Course Hero. "The Jew of Malta Study Guide." Course Hero. 7 May 2018. Web. 18 Nov. 2018. <https://www.coursehero.com/lit/The-Jew-of-Malta/>.
Course Hero. (2018, May 7). The Jew of Malta Study Guide. In Course Hero. Retrieved November 18, 2018, from https://www.coursehero.com/lit/The-Jew-of-Malta/
(Course Hero, 2018)
Course Hero. "The Jew of Malta Study Guide." May 7, 2018. Accessed November 18, 2018. https://www.coursehero.com/lit/The-Jew-of-Malta/.
Course Hero, "The Jew of Malta Study Guide," May 7, 2018, accessed November 18, 2018, https://www.coursehero.com/lit/The-Jew-of-Malta/.
The soul of Machiavel (Machiavelli) speaks the prologue. He announces that the play will deal with greed and hypocrisy. In the first scene, the protagonist Barabas, the Jew of Malta, gloats about his immense riches. His complacency, however, is ruffled when a meeting is called at the senate-house. Ferneze, the governor, must find a way to pay a large tribute to the Ottoman Turks that is 10 years past due. His solution is to penalize the Jews of Malta, especially Barabas, who has his entire estate confiscated and must surrender his house for the establishment there of a nunnery. Outraged, Barabas vows vengeance. As it happens, he has a means at hand. Persuading his beloved daughter, Abigail, to feign conversion to Christianity, he tells her to join the nunnery, where she will have access to a large portion of his treasure squirreled away underneath the floorboards. Abigail complies.
Abigail is true to her orders and flings down bags of the treasure before Barabas. Meanwhile, the Spanish vice admiral Martin del Bosco persuades Ferneze to defy the Turks, with Spain supporting Malta's resistance. Barabas busies himself with purchasing a new slave, the Turk Ithamore, with whom he holds a bragging contest about the criminal and violent deeds that both men have accomplished. Barabas artfully manipulates Abigail's two suitors, Lodowick and Mathias, determined to lead both to their ruin.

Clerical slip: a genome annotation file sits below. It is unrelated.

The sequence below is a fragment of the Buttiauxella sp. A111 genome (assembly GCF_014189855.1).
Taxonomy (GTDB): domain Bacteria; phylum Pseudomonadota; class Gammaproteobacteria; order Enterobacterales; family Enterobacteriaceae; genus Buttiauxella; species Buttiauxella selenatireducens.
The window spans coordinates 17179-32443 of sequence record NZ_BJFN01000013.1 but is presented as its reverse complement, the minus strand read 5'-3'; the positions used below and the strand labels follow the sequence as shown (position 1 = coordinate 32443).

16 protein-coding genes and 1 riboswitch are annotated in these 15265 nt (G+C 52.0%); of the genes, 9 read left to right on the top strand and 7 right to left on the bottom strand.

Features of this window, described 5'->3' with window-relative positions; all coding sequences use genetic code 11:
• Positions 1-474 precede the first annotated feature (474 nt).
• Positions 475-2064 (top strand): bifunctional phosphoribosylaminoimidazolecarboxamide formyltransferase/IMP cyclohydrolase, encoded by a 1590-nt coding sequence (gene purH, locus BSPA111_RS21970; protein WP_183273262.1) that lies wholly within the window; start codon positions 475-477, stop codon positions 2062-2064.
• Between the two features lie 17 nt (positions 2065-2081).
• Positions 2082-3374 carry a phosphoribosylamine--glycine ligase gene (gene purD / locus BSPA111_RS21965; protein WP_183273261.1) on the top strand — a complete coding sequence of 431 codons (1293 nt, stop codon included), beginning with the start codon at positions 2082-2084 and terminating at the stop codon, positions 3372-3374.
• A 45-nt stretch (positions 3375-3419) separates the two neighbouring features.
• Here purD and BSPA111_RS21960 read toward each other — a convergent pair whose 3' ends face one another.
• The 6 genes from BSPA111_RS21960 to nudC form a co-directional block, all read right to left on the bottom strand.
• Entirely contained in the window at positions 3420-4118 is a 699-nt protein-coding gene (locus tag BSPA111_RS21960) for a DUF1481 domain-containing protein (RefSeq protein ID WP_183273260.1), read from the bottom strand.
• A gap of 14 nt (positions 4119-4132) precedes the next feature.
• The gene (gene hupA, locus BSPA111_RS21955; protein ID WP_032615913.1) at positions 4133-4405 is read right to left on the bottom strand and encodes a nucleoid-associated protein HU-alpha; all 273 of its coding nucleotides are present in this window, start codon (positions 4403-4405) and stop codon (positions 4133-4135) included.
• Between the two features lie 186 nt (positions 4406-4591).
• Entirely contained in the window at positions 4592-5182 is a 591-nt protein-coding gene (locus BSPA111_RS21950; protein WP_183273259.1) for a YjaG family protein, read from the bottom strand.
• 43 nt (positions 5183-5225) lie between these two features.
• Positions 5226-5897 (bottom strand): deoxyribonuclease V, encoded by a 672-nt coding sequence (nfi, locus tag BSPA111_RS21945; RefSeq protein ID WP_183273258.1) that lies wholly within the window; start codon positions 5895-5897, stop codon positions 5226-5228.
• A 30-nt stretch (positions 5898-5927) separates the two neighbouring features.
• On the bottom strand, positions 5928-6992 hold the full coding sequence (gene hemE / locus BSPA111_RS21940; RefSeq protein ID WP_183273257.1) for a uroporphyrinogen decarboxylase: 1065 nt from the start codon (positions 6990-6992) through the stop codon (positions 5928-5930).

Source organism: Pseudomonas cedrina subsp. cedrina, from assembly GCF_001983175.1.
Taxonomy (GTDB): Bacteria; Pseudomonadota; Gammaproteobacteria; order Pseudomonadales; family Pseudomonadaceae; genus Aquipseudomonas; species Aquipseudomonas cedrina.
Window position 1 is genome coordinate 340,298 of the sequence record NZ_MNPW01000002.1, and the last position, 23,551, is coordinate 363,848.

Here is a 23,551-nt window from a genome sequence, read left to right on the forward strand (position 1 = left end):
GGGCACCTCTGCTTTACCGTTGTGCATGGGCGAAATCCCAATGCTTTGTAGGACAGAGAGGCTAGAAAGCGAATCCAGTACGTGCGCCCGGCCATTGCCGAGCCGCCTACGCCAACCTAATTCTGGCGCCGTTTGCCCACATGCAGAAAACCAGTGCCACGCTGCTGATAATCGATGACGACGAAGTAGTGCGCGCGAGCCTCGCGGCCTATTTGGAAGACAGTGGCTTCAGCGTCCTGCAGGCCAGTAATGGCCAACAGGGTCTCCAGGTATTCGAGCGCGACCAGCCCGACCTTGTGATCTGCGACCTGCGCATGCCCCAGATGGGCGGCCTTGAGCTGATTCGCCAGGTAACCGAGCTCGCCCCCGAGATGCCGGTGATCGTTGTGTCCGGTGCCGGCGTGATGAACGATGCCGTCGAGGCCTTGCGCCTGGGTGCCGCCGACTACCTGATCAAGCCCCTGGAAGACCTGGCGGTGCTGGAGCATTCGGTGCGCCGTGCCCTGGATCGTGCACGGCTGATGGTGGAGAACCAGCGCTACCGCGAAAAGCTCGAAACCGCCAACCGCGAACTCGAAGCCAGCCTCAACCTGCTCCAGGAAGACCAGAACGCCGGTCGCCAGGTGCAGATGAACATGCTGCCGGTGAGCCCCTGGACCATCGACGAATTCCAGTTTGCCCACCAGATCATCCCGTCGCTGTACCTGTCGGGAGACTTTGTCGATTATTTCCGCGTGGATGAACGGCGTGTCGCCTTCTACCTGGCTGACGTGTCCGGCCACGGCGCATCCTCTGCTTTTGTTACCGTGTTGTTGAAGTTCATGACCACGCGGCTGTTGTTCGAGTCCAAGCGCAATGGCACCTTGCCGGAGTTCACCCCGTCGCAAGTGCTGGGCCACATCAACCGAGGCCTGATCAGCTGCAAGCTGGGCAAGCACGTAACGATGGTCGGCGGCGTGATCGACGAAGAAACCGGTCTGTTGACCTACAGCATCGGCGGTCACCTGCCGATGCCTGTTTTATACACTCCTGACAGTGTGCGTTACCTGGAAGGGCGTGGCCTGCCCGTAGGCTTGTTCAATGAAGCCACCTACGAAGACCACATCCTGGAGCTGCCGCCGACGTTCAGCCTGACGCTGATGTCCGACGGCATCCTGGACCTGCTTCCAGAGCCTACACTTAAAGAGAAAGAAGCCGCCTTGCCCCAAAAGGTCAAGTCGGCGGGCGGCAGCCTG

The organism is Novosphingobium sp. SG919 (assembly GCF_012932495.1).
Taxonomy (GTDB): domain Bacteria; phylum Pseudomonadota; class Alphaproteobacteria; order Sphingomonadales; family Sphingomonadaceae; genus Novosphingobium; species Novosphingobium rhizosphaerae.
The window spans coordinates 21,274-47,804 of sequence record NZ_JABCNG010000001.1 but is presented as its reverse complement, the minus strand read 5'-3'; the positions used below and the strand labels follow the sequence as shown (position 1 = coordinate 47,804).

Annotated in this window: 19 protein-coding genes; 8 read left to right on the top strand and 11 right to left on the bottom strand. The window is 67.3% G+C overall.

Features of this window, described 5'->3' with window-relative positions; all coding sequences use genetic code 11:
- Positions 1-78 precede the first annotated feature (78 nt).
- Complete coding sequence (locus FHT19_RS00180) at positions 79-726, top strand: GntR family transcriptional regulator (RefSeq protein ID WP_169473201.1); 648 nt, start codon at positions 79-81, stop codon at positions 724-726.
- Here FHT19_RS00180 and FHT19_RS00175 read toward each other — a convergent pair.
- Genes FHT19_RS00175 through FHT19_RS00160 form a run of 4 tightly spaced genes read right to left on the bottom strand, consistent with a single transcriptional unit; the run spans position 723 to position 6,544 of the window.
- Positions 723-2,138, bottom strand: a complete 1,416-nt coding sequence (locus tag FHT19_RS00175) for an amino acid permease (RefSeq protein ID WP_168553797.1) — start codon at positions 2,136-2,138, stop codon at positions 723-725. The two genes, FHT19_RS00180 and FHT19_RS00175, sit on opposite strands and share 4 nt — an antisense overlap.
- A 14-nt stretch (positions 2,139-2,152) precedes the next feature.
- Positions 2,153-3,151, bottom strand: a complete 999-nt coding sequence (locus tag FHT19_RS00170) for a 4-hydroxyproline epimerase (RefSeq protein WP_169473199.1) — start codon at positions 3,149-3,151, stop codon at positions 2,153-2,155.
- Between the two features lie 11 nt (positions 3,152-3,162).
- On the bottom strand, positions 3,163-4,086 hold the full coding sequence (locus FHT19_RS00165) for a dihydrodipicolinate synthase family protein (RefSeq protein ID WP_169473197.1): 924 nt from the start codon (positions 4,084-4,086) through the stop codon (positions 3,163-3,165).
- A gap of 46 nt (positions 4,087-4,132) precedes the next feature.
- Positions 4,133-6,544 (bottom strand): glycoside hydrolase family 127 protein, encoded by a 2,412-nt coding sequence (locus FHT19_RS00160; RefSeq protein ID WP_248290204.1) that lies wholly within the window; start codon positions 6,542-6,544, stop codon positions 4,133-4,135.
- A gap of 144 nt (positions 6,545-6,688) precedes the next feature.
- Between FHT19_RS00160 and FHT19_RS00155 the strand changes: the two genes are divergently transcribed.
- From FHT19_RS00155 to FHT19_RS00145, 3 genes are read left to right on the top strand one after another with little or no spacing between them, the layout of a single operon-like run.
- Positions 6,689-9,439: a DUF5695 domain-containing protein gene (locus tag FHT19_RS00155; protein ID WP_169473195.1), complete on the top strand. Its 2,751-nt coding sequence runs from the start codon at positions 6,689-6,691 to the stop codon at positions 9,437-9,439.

Barabas's cunning plans reach fruition promptly. Incited by a forged challenge, Lodowick and Mathias engage in a mutually fatal duel. When Ithamore reports these doings to Abigail, she is shocked, for she truly loved Mathias. Now full of guilt and eager to repent, Abigail makes an authentic conversion to Christianity and rejoins the nunnery. Barabas is aghast at what he considers his daughter's betrayal. He resolves, with Ithamore's aid, to poison all the nuns, including Abigail. This plan too promptly succeeds, and Abigail dies with loyalty to Christianity on her lips.
Barabas and Ithamore rejoice at their villainy, but Barabas becomes disconcerted by the hints of Friars Barnardine and Jacomo that the Christian priests know about the Jew's involvement in the deaths of Lodowick and Mathias. Barabas and Ithamore strangle the sleeping Friar Barnardine and then frame Friar Jacomo for the murder. Meanwhile, Bellamira seduces Ithamore, and both characters, joined by Pilia-Borza, blackmail Barabas for increasing amounts. To obtain revenge, Barabas disguises himself as a French musician and poisons Pilia-Borza, Bellamira, and Ithamore with a nosegay of flowers.
Bellamira, Pilia-Borza, and Ithamore disclose Barabas's crimes to Ferneze, the Maltese governor, who arrests Barabas. Barabas, however, feigns death by drinking a sleeping potion and escapes. Bellamira, Pilia-Borza, and Ithamore die as a result of the poisoned flowers. Barabas strikes a deal with the Turkish leader, Calymath, who captures the city with Barabas's aid. Although he receives the governorship as a reward, Barabas is still dissatisfied. He decides to play the Turks and the Christians off against each other and conspires with Ferneze to overthrow the Turkish invaders in exchange for a huge amount of money. Barabas invites the Turkish host to an elaborate banquet and then oversees the construction of a huge contraption that will assure their slaughter. But Ferneze betrays Barabas at the last minute, sending him to a violent death. The Jew dies with curses on his lips. Ferneze regains the upper hand in Malta. In the epilogue, an actor begs the indulgence of the sovereign and the audience.
The Jew of Malta Plot Diagram